7 Curious Facts About Baboons

Baboons have a clear sexual dimorphism, whereby males are usually larger and stronger than females. In some cases, the difference in weight and size between the two can almost double.
7 Curious Facts About Baboons
Cesar Paul Gonzalez Gonzalez

Written and verified by the biologist Cesar Paul Gonzalez Gonzalez.

Last update: 12 November, 2022

Baboons are a group of primates famous for their lack of hair on their rump and face. Although it’s true that they aren’t very sociable specimens, their physical characteristics are unmistakable even among other hominids. Thanks to this and other curious facts about baboons, these mammals are very popular!

Contrary to what one might think, there are several species belonging to the genus Papio that are known as “baboons”. They’re close relatives of mandrills and talapoins, which belong to the so-called old-world monkeys. Continue reading this space and discover some curious facts about baboons.

What do baboons look like?

Baboons are medium-sized animals that measure on average between 50 and 90 centimeters (20 to 35 inches) long. They maintain the same physiology as all primates, with a broad body, slender limbs and an arched tail. However, they differ in the fact they have a longer and thinner jaw, with large canines and a strong bite.

These primates are mainly found in Africa, although there are some specimens that also inhabit the Arabian Peninsula. For this reason, their habitat includes both savannah grasslands and some arboreal areas.

Facts about baboons.

Little-known facts about baboons

Baboons are known for their peculiar appearance. However, there are some curious aspects of this group that not many people know about.

1. They’re very aggressive

Although their appearance may seem harmless, baboons are characterized by aggressive and sometimes exaggerated behavior. In addition, this type of behavior intensifies during the breeding season, as several specimens even chase their aggressors if they dare to attack them.

2. They don’t have many predators

One of the most curious aspects of baboons is that their specimens have few predators. This is due to their aggressive behavior, with which they chase away most animals. In fact, only leopards, crocodiles, and lions could win a battle against these primates, but they don’t always come out unscathed.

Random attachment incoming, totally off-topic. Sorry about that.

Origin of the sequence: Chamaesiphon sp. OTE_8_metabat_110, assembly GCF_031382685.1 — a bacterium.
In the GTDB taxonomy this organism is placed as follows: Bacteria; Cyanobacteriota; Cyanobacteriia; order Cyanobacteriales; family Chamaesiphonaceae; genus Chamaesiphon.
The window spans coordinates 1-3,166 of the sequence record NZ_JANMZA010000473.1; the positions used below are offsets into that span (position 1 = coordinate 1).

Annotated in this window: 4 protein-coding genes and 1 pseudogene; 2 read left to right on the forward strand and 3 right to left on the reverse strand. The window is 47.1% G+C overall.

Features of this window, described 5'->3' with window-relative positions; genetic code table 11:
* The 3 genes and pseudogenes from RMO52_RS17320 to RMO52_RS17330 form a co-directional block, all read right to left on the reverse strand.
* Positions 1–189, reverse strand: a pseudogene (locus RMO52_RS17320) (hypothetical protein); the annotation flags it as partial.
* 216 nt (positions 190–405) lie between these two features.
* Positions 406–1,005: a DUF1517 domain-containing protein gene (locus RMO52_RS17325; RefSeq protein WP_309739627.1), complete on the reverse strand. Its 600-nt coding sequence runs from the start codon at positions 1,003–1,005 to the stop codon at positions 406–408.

3. They form large groups

Despite their aggressive behavior, baboons tend to form groups of between 5 and 200 individuals in total. Of course, they maintain a hierarchical structure where the strongest male leads all others. However, it’s normal for internal conflicts (fights) to reign in the community.

Some baboons.

4. Their tail isn’t prehensile

Although baboons may have arboreal habits, they don’t have a prehensile tail to help them hold on to branches. Still, they’re very adept on trees thanks to their opposable thumbs, although they prefer to spend most of their time on the ground.

5. Their vocalizations are quite complex

Vocalizations in baboons are essential for internal group communication. In fact, the combination of various sounds (screams, grunts, or barks) and noises (lip smacking or yawning) is their language. In addition, they’re capable of inventing new combinations to describe new situations in their environment.

6. Their rump is covered by a callus

Baboons are also known to have a peculiar rump with vivid colorations (in some species). Contrary to appearances, this area is actually covered by a bulging callus that protects and cushions its weight.

7. There are 6 species of baboons

The taxonomy of baboons has changed several times over time. However, only 6 formal species are currently recognized:

  • Olive baboon (Papio anubis)
  • Guinean baboons (Papio papio)
  • Chacma baboon (Papio ursinus)
  • Kinda baboon (Papio kindae)
  • Yellow baboon (Papio cynocephalus)
  • Hamadryas baboon (Papio hamadryas)

As can be seen, baboons are a curious and peculiar group of animals. Although their distribution is quite restricted and you’re unlikely to have contact with them, this doesn’t detract from how majestic this species is. In fact, it could be said that they’re a clear reference point of African and Asian fauna.

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  • Boë, L. J., Berthommier, F., Legou, T., Captier, G., Kemp, C., Sawallis, T. R., … & Fagot, J. (2017). Evidence of a vocalic proto-system in the baboon (Papio papio) suggests pre-hominin speech precursors. PloS one, 12(1), e0169321.
  • Owren, M. J., Seyfarth, R. M., & Cheney, D. L. (1997). The acoustic features of vowel-like grunt calls in chacma baboons (Papio cyncephalus ursinus): Implications for production processes and functions. The Journal of the Acoustical Society of America, 101(5), 2951-2963.
  • Ennaji, F. E., Fagot, J., & Belin, P. (2022). Categorization of vocal and nonvocal stimuli in Guinea baboons (Papio papio). American Journal of Primatology, e23387.

The contents of My Animals are written for informational purposes. They can't replace the diagnosis, advice, or treatment from a professional. In the case of any doubt, it's best to consult a trusted specialist.